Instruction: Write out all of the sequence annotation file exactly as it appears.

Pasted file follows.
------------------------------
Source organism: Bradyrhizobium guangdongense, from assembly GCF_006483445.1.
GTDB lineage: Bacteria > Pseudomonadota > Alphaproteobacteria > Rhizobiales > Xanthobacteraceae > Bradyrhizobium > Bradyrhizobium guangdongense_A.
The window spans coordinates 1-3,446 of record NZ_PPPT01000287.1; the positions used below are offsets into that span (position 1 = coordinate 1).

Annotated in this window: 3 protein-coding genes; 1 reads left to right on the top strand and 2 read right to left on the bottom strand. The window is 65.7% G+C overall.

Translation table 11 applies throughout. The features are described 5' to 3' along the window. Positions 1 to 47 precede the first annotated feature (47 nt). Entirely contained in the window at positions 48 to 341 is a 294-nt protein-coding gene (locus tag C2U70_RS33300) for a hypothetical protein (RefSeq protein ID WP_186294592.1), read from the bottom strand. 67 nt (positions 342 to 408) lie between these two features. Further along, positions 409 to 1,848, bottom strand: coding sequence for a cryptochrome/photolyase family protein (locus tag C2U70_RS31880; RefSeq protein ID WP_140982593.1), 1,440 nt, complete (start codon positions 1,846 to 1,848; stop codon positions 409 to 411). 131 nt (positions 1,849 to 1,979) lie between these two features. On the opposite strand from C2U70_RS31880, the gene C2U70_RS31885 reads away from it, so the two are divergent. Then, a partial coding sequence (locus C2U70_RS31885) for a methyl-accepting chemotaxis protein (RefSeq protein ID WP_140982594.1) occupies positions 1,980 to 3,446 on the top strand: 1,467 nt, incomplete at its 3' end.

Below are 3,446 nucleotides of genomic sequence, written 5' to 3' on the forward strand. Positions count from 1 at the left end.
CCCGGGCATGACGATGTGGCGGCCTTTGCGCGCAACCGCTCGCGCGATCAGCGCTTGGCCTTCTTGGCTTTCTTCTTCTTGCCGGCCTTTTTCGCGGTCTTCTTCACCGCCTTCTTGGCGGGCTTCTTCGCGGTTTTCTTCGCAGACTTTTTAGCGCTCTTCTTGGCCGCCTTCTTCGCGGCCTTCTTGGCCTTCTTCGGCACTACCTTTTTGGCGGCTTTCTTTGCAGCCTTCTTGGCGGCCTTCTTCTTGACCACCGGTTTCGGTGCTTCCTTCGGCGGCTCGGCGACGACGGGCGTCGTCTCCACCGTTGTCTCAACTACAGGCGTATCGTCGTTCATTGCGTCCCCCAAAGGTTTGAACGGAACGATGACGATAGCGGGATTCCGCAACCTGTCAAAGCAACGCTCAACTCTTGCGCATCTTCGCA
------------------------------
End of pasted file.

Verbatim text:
Source organism: Bradyrhizobium guangdongense, from assembly GCF_006483445.1.
GTDB lineage: Bacteria > Pseudomonadota > Alphaproteobacteria > Rhizobiales > Xanthobacteraceae > Bradyrhizobium > Bradyrhizobium guangdongense_A.
The window spans coordinates 1-3,446 of record NZ_PPPT01000287.1; the positions used below are offsets into that span (position 1 = coordinate 1).

Annotated in this window: 3 protein-coding genes; 1 reads left to right on the top strand and 2 read right to left on the bottom strand. The window is 65.7% G+C overall.

Translation table 11 applies throughout. The features are described 5' to 3' along the window. Positions 1 to 47 precede the first annotated feature (47 nt). Entirely contained in the window at positions 48 to 341 is a 294-nt protein-coding gene (locus tag C2U70_RS33300) for a hypothetical protein (RefSeq protein ID WP_186294592.1), read from the bottom strand. 67 nt (positions 342 to 408) lie between these two features. Further along, positions 409 to 1,848, bottom strand: coding sequence for a cryptochrome/photolyase family protein (locus tag C2U70_RS31880; RefSeq protein ID WP_140982593.1), 1,440 nt, complete (start codon positions 1,846 to 1,848; stop codon positions 409 to 411). 131 nt (positions 1,849 to 1,979) lie between these two features. On the opposite strand from C2U70_RS31880, the gene C2U70_RS31885 reads away from it, so the two are divergent. Then, a partial coding sequence (locus C2U70_RS31885) for a methyl-accepting chemotaxis protein (RefSeq protein ID WP_140982594.1) occupies positions 1,980 to 3,446 on the top strand: 1,467 nt, incomplete at its 3' end.

Below are 3,446 nucleotides of genomic sequence, written 5' to 3' on the forward strand. Positions count from 1 at the left end.
CCCGGGCATGACGATGTGGCGGCCTTTGCGCGCAACCGCTCGCGCGATCAGCGCTTGGCCTTCTTGGCTTTCTTCTTCTTGCCGGCCTTTTTCGCGGTCTTCTTCACCGCCTTCTTGGCGGGCTTCTTCGCGGTTTTCTTCGCAGACTTTTTAGCGCTCTTCTTGGCCGCCTTCTTCGCGGCCTTCTTGGCCTTCTTCGGCACTACCTTTTTGGCGGCTTTCTTTGCAGCCTTCTTGGCGGCCTTCTTCTTGACCACCGGTTTCGGTGCTTCCTTCGGCGGCTCGGCGACGACGGGCGTCGTCTCCACCGTTGTCTCAACTACAGGCGTATCGTCGTTCATTGCGTCCCCCAAAGGTTTGAACGGAACGATGACGATAGCGGGATTCCGCAACCTGTCAAAGCAACGCTCAACTCTTGCGCATCTTCGCA